To combat this, Dr. Sagrati recommended that parents encourage their children to take time each day way from their phones to be in a real relationship with others. “Take back dinner time,” she encourages, inviting parents to make a commitment to be present with their teens so that they can have a break from recreating themselves online, and anxiously awaiting responses from others.
Finally, Dr. Sagrati shared how increased screen time can be a contributing to the increase in pornography, sexting, and expedited physical relationships amongst teens. She cites that 73% of teens under 18 have watched porn, with most boys having seen it before the age of 9. She revealed the alarming statistic that at least 1 in 4 teens are receiving sexts, 1 in 7 are sending them, and 1 in 10 are forwarding sexts without consent. The culture of online dating and social pressure has meant that instead of going on a date, and then not speaking again until the next date has evaporated, replaced now by constant communication over text, where relationships “progress” at an exponential rate.
However, Dr. Sagrati did not leave the discussion there, but instead offered some really effective tools for beginning to respond to the challenges teens are facing because of their screens. She advises that parents should attempt to have honest and non-judgemental conversations with their kids about pornography, sexting, and the challenges of dating in a culture that is so digitized. If teens are reluctant to talk about their own experiences, Dr. Sagrati suggests beginning by asking your child if their friends have encountered these issues, as a healthy segway into the conversation without accusation. Another tip is to be frank about the safety concerns surrounding sexting and the consequences this can have on their later careers, because once it is on the internet we cannot control who has access to it, even if it was send “privately.”
Dr. Sagrati was very encouraging as she closed out her presentation by reminding parents that as parents you have the authority to have these conversations, and set new expectations for your children, and that if you do this confidently you can effect real change in their lives. She also recommended that after having open discussions about technology, its usefulness and its danger, you work with your child to set boundaries together, that way they are part of the process, rather than simply the recipient of new rules. She also recommends that the best way to encourage your teens to get away from their devices is to do so yourself. Take time to read a book, or invite them to go for a bike ride with you. If you are constantly attached to your device, your children will resent the double standard. Another tip is to engage with your teens and their devices, ask to play one of their video games with them, and show interest in these things that are taking up all of their time. Her final words of wisdom, were a challenge to parents to try and model good technological use by taking time-outs from using devices while on vacation, or at dinner, or out on a family outing. To not constantly try to capture the moment with photos, but instead to be present to each moment, not anxiously trying to capture it. Finally, she invites parents to stop comparing themselves to other parents, and other families, and to accept where their family is at today, and continue to work to be better tomorrow.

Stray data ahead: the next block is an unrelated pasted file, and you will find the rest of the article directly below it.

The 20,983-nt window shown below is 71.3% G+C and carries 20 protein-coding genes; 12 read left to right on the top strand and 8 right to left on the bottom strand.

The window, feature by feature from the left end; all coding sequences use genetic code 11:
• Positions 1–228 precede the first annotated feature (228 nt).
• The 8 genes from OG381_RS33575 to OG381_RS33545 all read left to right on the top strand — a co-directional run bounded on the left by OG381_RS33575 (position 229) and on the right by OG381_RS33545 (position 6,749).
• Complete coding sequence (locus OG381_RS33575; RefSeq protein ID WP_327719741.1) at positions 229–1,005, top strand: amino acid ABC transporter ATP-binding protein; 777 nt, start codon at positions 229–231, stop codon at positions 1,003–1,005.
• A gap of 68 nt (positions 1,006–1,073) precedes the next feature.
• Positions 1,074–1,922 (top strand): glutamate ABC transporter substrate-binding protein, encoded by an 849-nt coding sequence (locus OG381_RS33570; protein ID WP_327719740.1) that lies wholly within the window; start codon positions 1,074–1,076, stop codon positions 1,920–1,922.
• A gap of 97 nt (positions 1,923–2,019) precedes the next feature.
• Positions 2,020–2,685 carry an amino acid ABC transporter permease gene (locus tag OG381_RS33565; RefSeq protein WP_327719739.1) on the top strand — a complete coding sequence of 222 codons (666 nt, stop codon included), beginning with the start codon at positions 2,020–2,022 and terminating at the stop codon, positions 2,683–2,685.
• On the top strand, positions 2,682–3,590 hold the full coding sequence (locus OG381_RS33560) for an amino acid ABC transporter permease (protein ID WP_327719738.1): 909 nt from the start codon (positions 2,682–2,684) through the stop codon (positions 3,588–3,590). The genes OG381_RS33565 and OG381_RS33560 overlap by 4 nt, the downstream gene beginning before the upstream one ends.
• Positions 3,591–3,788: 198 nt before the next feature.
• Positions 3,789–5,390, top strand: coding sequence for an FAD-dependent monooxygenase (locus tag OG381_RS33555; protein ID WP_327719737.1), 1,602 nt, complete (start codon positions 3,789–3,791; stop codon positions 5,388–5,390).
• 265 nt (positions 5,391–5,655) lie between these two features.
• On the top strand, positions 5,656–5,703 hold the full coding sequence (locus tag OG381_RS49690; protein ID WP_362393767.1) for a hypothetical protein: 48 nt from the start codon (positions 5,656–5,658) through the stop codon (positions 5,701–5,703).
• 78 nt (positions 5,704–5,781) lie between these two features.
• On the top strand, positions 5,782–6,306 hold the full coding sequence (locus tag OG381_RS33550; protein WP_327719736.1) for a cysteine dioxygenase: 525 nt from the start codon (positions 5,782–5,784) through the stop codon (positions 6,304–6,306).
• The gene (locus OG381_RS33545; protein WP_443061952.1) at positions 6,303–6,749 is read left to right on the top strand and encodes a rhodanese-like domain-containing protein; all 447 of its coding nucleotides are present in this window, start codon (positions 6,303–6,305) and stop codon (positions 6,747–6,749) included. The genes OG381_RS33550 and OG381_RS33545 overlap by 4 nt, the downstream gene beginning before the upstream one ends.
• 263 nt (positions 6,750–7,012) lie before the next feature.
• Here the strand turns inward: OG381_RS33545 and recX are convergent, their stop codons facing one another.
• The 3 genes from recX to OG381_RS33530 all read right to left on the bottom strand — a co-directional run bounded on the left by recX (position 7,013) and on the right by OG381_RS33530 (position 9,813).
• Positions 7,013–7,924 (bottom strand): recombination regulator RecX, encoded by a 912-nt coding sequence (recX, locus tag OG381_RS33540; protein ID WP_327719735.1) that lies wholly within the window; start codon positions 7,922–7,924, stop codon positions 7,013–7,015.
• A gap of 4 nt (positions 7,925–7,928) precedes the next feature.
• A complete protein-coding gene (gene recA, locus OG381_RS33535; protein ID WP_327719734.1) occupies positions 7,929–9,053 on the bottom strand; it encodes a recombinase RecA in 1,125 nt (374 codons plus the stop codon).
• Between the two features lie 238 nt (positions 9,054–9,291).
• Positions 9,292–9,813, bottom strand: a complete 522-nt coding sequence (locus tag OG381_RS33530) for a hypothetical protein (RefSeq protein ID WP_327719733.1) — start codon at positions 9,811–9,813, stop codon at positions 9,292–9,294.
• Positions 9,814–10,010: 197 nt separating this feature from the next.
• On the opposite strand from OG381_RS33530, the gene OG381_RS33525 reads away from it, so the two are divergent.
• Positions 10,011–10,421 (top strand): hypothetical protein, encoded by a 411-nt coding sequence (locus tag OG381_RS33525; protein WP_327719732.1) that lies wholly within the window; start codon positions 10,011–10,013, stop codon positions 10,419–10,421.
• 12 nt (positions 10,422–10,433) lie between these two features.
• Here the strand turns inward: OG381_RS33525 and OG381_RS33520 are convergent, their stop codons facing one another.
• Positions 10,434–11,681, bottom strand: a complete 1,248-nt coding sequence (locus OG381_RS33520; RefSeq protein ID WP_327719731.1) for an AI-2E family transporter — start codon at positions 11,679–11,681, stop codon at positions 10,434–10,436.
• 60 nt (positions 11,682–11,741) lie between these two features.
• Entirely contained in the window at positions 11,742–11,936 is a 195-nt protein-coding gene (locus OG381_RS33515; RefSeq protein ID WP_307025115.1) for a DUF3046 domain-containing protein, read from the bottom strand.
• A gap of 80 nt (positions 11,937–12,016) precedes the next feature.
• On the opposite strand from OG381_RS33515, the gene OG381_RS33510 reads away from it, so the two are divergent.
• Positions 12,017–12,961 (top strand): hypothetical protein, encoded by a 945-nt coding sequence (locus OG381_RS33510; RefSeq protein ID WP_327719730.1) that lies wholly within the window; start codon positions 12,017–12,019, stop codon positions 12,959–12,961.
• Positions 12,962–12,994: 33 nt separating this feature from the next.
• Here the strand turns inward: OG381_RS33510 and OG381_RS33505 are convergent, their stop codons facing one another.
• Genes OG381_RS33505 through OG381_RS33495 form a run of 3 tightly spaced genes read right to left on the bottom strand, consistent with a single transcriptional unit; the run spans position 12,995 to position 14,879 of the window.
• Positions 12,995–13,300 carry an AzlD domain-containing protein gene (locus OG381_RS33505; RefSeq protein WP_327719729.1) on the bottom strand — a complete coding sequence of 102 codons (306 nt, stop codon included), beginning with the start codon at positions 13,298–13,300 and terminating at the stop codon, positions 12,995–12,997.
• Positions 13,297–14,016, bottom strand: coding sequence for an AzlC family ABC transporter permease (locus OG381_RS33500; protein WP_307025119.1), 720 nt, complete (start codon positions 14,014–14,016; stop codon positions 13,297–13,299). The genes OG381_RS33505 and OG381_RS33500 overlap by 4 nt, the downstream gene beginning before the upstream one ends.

We were so blessed to have Dr. Sandra Sagrati join us for this engaging and truly informative presentation, and we look forward to the next Parent Engagement Night! Join us on March 27th from 7-9pm at Merciful Redeemer Parish in Mississauga for a presentation by John MacMullen, Associate Director of Youth Ministry at OCY, for a presentation on Effective Listening and Communicating with your children.